(h) Fjorland cruising -- weather did not permit us to go there. Big disappointment, but unavoidable. So we cruised back to Sydney between NZ's south and north islands. Some pretty good waves. A few people got seasick.

12. Dining --like other cruise ships, very nice food in the dining rooms served by skilled waiters, (Oliver and Jake are masters.) You can choose reserved dining -- same time and same table every night. Or you can choose the anytime dining room. But dining rooms serve the same menu and look the same. But you can't switch back and forth. If you go for anytime dining, you forfeit your spot for reserved dining. We opted for the reserved dining at 5:15. Then we had time to hit the first show at 7:30. One night we didn't make it back to the ship in time, and the anytime dining room accommodated us without jeopardizing our reserved dining.

13. Conclusion -- we had a good vacation, and nothing Princess did spoiled it. Hint: if you like to play scrabble or rumikub, bring your own. Although these games are in the library, people hoard them and must take them to their rooms. And some had missing pieces. Another hint: if you are into Manuka honey, study up before you go. Arm yourself with prices for each UMF level available on the internet, then you can decide if you want to pay the prices at the gift shops. Also pharmacies usually carry a variety of Manuka honeys in the various UMF levels.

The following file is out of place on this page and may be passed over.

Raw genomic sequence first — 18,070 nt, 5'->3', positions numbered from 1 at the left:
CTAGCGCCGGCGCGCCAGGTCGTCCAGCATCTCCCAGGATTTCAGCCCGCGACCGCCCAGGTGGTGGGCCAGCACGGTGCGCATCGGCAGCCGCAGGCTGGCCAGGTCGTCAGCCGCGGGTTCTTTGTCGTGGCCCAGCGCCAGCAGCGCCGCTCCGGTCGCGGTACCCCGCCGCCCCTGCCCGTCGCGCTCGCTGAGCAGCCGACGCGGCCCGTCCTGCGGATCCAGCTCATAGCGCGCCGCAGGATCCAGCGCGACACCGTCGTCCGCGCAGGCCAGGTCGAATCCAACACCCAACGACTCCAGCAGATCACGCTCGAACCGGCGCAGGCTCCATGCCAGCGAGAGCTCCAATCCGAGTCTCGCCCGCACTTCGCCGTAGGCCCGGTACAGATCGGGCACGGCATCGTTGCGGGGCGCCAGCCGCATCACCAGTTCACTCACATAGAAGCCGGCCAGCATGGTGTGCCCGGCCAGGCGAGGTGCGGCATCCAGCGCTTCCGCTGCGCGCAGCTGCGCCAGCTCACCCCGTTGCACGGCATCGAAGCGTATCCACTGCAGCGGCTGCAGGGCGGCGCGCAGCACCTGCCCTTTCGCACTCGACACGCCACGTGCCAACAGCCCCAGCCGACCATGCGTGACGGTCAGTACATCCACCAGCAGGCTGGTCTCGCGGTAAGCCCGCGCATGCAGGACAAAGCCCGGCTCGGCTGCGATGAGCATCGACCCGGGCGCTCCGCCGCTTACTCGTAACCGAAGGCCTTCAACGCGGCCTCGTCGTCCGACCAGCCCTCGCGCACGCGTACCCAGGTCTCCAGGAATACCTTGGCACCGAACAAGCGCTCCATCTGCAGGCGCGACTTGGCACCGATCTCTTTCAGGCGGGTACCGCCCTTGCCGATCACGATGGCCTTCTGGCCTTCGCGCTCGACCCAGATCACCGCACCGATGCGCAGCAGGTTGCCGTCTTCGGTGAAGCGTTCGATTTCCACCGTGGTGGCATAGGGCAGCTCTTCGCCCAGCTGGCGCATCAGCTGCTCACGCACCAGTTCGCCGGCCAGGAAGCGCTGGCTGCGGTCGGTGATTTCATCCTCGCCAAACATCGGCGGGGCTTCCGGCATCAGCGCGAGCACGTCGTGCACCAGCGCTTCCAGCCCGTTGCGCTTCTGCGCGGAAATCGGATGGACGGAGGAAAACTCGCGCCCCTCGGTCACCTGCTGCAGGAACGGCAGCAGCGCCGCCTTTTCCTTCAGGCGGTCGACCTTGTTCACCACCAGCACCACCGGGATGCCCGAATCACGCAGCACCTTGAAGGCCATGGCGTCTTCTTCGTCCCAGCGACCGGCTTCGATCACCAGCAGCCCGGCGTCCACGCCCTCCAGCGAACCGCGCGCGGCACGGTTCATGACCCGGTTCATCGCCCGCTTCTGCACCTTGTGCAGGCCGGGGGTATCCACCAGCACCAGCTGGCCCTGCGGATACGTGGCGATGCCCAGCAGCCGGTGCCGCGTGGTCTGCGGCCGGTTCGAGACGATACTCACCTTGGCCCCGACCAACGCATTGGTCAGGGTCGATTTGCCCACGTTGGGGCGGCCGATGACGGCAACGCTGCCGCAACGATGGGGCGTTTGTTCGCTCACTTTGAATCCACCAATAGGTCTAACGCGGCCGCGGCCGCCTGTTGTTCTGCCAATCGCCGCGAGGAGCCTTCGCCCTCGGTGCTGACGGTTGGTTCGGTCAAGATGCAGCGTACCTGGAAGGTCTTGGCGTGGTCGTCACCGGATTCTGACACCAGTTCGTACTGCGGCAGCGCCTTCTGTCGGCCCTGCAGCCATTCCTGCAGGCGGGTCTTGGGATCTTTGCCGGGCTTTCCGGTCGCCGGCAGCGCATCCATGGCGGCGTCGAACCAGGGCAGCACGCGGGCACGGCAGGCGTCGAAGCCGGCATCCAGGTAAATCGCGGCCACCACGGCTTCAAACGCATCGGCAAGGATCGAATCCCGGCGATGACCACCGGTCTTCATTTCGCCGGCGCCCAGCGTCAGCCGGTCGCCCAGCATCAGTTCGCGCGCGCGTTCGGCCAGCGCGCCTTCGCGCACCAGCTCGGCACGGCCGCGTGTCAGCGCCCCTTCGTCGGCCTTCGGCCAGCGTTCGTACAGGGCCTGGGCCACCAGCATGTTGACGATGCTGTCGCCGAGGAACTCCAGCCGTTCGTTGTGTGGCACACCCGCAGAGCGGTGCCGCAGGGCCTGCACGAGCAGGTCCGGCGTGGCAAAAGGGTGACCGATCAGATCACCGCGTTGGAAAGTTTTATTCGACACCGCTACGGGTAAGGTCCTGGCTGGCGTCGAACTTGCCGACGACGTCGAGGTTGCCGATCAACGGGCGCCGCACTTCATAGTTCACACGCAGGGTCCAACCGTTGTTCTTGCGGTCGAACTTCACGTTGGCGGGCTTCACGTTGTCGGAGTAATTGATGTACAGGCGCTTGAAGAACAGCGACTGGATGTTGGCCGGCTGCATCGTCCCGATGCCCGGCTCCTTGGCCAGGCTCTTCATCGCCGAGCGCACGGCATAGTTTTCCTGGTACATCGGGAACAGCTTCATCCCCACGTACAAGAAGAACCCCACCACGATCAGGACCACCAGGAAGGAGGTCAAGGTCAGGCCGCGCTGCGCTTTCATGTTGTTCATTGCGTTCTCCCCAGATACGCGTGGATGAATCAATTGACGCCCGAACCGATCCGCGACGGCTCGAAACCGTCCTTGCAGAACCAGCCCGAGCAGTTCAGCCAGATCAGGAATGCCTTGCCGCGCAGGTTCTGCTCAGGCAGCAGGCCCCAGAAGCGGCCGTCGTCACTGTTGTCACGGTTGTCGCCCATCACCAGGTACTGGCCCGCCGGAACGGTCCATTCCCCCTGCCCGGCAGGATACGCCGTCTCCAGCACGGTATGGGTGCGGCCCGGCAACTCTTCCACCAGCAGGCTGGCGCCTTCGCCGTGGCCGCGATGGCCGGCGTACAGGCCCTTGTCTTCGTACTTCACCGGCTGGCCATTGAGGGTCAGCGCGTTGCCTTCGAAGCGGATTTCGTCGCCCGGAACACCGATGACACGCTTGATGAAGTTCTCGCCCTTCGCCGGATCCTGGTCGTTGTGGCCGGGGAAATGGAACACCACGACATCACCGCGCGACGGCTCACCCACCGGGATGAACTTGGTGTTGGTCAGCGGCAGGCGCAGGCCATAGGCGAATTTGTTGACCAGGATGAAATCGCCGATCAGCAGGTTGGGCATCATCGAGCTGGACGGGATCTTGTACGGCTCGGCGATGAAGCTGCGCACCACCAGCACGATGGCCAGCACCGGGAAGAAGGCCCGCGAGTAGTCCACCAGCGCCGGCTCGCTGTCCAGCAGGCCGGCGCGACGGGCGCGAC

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Cabin Review

Balcony
Cabin BA A514
Small but clean and functional. (This review made my select a cabin category. So I picked one at random, I have no idea what is was other than it was a balcony on the Aloha deck, mid ship.
Baja Deck Inside Cabins, Outside Cabins, Balcony Cabins, Suite Cabins